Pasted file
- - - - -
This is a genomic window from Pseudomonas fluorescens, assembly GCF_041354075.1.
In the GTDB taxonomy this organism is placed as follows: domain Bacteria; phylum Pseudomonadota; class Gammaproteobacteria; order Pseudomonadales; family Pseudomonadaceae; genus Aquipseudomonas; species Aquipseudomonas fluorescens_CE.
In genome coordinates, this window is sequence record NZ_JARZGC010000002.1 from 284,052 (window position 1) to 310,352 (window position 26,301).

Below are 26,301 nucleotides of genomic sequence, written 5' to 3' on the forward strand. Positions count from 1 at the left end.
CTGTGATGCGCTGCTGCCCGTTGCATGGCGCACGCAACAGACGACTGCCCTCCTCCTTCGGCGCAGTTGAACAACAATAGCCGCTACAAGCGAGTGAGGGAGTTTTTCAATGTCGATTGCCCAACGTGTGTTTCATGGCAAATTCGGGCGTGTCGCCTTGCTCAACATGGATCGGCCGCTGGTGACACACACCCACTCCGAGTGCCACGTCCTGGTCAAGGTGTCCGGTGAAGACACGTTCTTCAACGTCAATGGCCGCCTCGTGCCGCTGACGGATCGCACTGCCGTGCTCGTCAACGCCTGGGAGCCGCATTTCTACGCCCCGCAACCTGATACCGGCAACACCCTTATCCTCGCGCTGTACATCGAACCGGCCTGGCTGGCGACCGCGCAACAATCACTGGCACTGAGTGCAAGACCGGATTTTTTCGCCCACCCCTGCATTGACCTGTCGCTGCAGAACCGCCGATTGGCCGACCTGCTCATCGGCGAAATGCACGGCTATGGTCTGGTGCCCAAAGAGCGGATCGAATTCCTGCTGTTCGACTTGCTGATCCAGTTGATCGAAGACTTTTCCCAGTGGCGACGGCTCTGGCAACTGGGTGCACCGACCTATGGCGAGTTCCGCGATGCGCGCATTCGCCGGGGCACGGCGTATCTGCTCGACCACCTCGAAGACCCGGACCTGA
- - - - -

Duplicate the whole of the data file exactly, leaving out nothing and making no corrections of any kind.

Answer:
This is a genomic window from Pseudomonas fluorescens, assembly GCF_041354075.1.
In the GTDB taxonomy this organism is placed as follows: domain Bacteria; phylum Pseudomonadota; class Gammaproteobacteria; order Pseudomonadales; family Pseudomonadaceae; genus Aquipseudomonas; species Aquipseudomonas fluorescens_CE.
In genome coordinates, this window is sequence record NZ_JARZGC010000002.1 from 284,052 (window position 1) to 310,352 (window position 26,301).

Below are 26,301 nucleotides of genomic sequence, written 5' to 3' on the forward strand. Positions count from 1 at the left end.
CTGTGATGCGCTGCTGCCCGTTGCATGGCGCACGCAACAGACGACTGCCCTCCTCCTTCGGCGCAGTTGAACAACAATAGCCGCTACAAGCGAGTGAGGGAGTTTTTCAATGTCGATTGCCCAACGTGTGTTTCATGGCAAATTCGGGCGTGTCGCCTTGCTCAACATGGATCGGCCGCTGGTGACACACACCCACTCCGAGTGCCACGTCCTGGTCAAGGTGTCCGGTGAAGACACGTTCTTCAACGTCAATGGCCGCCTCGTGCCGCTGACGGATCGCACTGCCGTGCTCGTCAACGCCTGGGAGCCGCATTTCTACGCCCCGCAACCTGATACCGGCAACACCCTTATCCTCGCGCTGTACATCGAACCGGCCTGGCTGGCGACCGCGCAACAATCACTGGCACTGAGTGCAAGACCGGATTTTTTCGCCCACCCCTGCATTGACCTGTCGCTGCAGAACCGCCGATTGGCCGACCTGCTCATCGGCGAAATGCACGGCTATGGTCTGGTGCCCAAAGAGCGGATCGAATTCCTGCTGTTCGACTTGCTGATCCAGTTGATCGAAGACTTTTCCCAGTGGCGACGGCTCTGGCAACTGGGTGCACCGACCTATGGCGAGTTCCGCGATGCGCGCATTCGCCGGGGCACGGCGTATCTGCTCGACCACCTCGAAGACCCGGACCTGA